Skip to main content
The Oxford Group - A City & Guilds Group Business

2020 vision - leadership challenges ahead

The Oxford Group

08 January 2020

With the start of not just a new year but also a new decade, it seems the right time to take a moment to take stock and look forward to the year ahead.

The shifting sands of change has been the byword for recent years and life certainly looks set to only keep getting more interesting for organisations and their leaders. With that in mind, we asked our network of leadership experts, consultants and coaches for common themes they’re seeing businesses facing right now, and what they’re preparing for in the future: 

  1. Digital transformation
    Digital transformation has been one of the key drivers of change for organisations in recent years and will continue to be so for the foreseeable future. 

    The potential it brings is far more wide-reaching than it can initially appear for it is not just about an organisation offering digital products or services. It is about dealing with the fallout from social media which creates more demanding and informed (or sometimes misinformed) consumers as well as its impact on the engagement of employees. Not to mention the chance it offers to reinvent internal processes – simply recreating the status quo digitally misses a golden opportunity to create a more agile and effective organisation.

    What does this mean for leaders? They first need to make sure that they themselves are informed and in a position to grab opportunities when they arise – they need to embrace new technology, experiment with it, and recognise when they need to ask for help from those within the business who are more digitally-fluent.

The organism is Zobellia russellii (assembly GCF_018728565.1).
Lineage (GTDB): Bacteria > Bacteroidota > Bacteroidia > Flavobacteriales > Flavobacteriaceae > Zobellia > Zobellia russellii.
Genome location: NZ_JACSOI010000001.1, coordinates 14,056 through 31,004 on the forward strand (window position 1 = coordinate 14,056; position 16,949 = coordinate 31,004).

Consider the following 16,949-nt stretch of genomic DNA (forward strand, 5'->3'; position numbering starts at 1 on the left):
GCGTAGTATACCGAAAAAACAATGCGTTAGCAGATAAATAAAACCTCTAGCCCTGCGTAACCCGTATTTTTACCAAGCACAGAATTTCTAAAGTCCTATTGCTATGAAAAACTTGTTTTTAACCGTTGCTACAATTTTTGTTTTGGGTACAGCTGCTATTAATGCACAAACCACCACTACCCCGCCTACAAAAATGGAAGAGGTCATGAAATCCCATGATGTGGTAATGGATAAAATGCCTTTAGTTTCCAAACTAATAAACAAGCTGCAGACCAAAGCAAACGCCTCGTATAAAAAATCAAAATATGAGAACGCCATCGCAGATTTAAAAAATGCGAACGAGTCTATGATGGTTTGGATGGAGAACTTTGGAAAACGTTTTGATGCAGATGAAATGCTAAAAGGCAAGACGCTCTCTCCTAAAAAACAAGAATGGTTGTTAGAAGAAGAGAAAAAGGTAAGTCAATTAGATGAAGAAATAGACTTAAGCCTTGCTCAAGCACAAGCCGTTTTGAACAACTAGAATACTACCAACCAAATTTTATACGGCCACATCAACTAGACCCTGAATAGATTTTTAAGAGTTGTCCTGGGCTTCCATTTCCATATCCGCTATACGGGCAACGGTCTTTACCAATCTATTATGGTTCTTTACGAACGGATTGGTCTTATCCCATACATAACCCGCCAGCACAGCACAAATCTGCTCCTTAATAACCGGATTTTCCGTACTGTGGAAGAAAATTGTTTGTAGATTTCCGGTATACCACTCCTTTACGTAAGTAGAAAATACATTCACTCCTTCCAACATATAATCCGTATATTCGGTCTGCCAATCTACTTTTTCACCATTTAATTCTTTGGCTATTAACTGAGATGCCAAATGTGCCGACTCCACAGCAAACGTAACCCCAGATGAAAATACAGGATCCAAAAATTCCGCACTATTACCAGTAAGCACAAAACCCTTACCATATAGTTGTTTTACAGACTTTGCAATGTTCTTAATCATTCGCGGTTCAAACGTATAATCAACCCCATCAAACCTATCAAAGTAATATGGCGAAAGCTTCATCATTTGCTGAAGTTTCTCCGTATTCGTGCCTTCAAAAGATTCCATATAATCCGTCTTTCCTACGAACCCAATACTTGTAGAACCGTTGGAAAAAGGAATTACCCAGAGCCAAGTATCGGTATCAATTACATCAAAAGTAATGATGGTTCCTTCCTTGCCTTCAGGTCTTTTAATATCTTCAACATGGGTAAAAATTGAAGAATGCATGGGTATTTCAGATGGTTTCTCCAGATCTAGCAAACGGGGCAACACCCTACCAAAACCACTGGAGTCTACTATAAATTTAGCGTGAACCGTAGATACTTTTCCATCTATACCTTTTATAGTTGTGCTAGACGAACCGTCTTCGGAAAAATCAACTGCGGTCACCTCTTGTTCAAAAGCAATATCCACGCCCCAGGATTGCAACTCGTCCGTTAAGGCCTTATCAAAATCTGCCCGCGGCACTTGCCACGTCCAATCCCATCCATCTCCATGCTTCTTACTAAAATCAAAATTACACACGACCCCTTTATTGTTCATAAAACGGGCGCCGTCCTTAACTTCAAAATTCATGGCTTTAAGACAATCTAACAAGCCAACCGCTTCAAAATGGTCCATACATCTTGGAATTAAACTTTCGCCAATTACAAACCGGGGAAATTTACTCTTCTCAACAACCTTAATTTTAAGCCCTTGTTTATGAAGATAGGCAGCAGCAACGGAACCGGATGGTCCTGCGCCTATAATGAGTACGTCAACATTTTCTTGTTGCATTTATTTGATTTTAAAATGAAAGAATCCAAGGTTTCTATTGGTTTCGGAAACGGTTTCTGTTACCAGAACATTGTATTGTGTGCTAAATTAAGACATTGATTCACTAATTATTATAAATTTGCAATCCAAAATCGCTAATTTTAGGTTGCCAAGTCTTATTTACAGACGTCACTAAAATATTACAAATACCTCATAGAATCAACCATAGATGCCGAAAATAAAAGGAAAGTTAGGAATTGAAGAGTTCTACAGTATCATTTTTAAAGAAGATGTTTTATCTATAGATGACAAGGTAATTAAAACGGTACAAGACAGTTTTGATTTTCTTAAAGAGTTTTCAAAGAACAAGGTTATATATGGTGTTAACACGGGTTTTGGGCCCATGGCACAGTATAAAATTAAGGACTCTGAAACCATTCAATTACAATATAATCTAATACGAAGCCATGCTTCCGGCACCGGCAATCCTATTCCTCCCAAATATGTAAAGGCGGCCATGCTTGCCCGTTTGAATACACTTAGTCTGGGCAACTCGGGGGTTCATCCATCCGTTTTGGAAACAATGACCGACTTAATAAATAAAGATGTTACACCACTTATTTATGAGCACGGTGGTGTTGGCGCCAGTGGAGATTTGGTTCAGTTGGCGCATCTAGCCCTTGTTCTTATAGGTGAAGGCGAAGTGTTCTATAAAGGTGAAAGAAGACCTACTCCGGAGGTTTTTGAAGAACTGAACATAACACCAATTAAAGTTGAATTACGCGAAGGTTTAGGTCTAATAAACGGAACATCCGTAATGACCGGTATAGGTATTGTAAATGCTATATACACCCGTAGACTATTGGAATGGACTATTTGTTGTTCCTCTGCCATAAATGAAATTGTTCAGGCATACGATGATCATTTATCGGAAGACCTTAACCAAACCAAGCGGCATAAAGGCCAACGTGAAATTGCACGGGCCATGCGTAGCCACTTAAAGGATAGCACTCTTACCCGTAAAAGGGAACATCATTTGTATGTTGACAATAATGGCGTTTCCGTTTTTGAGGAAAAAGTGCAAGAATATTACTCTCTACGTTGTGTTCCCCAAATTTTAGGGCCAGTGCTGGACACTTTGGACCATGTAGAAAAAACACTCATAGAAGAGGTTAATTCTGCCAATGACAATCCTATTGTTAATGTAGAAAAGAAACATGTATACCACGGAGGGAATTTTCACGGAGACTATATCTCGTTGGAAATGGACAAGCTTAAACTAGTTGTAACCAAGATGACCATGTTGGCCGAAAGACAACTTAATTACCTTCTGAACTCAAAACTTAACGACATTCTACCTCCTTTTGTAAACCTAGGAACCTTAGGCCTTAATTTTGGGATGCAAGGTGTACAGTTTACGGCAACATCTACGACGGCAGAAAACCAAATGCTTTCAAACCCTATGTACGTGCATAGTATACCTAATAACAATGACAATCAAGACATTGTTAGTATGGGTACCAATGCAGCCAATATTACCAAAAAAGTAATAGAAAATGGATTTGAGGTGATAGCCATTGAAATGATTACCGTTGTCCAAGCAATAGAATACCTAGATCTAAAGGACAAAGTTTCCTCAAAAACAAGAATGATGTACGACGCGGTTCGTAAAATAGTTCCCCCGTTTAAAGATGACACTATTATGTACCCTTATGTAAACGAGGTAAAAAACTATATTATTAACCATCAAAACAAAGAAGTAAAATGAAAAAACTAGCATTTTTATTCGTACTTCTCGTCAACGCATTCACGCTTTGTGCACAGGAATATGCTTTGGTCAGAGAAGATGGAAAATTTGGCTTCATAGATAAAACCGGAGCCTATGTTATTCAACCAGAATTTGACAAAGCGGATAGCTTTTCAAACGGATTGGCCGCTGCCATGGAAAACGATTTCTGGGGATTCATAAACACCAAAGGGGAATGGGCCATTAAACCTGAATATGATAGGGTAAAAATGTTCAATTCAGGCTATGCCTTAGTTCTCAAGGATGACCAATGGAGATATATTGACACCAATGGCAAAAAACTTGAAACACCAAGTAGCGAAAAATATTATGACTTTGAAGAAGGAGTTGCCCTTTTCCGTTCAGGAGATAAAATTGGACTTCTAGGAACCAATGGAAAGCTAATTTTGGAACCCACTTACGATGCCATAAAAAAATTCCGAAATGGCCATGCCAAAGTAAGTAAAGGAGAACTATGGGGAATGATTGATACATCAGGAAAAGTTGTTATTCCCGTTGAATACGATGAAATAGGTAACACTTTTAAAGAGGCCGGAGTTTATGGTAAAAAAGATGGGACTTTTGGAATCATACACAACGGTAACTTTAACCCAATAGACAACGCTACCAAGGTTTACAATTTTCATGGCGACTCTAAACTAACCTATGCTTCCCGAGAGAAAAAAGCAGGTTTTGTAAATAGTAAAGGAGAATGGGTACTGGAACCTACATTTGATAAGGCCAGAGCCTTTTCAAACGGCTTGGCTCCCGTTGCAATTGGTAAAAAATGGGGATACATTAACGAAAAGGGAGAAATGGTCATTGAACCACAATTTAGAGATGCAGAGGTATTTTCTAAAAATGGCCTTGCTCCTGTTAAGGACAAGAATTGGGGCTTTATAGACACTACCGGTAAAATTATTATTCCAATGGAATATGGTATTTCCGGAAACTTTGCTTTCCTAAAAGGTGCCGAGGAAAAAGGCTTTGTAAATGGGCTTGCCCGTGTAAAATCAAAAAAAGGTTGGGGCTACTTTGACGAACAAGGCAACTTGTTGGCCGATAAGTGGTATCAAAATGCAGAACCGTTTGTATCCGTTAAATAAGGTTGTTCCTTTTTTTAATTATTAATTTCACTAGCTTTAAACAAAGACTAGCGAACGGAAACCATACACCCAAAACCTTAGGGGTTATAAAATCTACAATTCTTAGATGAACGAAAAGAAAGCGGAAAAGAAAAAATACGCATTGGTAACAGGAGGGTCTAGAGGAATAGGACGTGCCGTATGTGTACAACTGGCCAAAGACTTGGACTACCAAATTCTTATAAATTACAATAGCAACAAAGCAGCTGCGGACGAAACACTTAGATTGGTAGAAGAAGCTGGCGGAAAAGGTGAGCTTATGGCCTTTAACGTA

2. Rapid adaptation
    Consumer needs and the competitive environment are rapidly evolving meaning organisational life stages are necessarily shorter than ever before. New consumer markets continue to emerge or grow, representing great opportunities but leaders need to be aware not only of those but also new players and influencers in their existing markets. The way business is being done is changing and sticking to the established rules is not necessarily going to work anymore.

    It is important that leaders stay curious – their ability to identify and ask the right questions is now more important than having all the answers. We are all bombarded with information – the trick for leaders is how they sift out what’s important and remain open to new thinking to keep their business relevant.

  3. The rise of soft skills
    The skills that leaders need in the current environment have evolved. The traditional blueprint of the leader being the pinnacle of knowledge and decision-making within an organisation is no more. 

    Nowadays, the new hard skillset for leaders is what has traditionally been called soft skills, the most important of which is the ability to deal with and make sense of the unknown. They need to be comfortable with ambiguity and supporting others to get comfortable with it too. A leader’s role now is far more about exploring (finding out what you don’t know) than navigating (travelling from here to a known destination).

    Alongside this, they need open minds as well as the agility to adapt and learn from those around them and experience. They should also have the humility to expect and welcome more challenge and feedback from others. 
  4. Employee engagement
    Organisations are now very aware of the potential role employees can take in shaping their future – leaders should be leveraging their perspective to gain insight into the market and incorporating that into their strategic plans. Giving their people the freedom to input into decision-making will in turn increase engagement and productivity.